Large Language Models (LLMs) are used in chatbots and have been found to have a high likelihood of generating false information. Researchers at the Oxford Internet Institute warn that these AI hallucinations are dangerous and pose a direct threat to science and scientific truth. According to their paper published in Nature Human Behaviour, LLMs are designed to produce helpful and convincing responses without any guarantees regarding their accuracy or alignment with fact.
The models are treated as sources of knowledge and are used to provide information in response to questions or prompts. However, the data they are trained on may not always be accurate. This is because online sources, which the models use, can sometimes contain false statements, opinions, and inaccurate information. The researchers caution that people often anthropomorphize LLMs and trust them as a human-like information source, regardless of their accuracy.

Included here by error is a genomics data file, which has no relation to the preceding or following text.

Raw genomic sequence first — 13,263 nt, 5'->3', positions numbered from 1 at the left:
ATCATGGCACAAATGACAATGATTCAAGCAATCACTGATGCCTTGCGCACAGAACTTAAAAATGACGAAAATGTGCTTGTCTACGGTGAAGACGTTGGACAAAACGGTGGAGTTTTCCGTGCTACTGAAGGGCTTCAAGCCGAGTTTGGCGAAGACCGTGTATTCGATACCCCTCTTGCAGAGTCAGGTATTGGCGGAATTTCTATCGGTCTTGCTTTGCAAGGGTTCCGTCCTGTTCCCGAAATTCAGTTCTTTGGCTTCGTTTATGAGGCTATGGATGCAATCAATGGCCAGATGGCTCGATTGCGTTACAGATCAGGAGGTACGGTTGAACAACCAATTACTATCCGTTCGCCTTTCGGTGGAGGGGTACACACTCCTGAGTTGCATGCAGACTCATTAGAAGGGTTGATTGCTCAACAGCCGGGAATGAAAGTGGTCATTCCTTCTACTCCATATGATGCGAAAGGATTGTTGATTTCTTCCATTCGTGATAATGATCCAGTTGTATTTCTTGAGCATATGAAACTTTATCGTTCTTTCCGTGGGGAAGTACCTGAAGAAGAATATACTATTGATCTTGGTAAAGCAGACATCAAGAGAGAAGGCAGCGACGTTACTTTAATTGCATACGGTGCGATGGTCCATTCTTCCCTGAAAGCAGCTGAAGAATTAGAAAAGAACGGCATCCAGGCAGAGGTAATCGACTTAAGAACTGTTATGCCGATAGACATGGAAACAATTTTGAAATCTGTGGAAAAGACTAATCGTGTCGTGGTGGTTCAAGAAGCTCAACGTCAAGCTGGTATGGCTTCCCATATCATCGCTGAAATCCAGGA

Information accuracy is vital when it comes to science and education. The researchers urge the scientific community to use LLMs as “zero-shot translators,” meaning they should provide the model with the appropriate data and ask it to transform it into a conclusion or code, instead of relying on the model itself as a source of knowledge. This can help ensure that the output is factually correct and aligns with the provided input.
The Oxford professors believe that LLMs will undoubtedly assist with scientific workflows. However, they stress the importance of using them responsibly and maintaining clear expectations for how they can contribute to scientific research.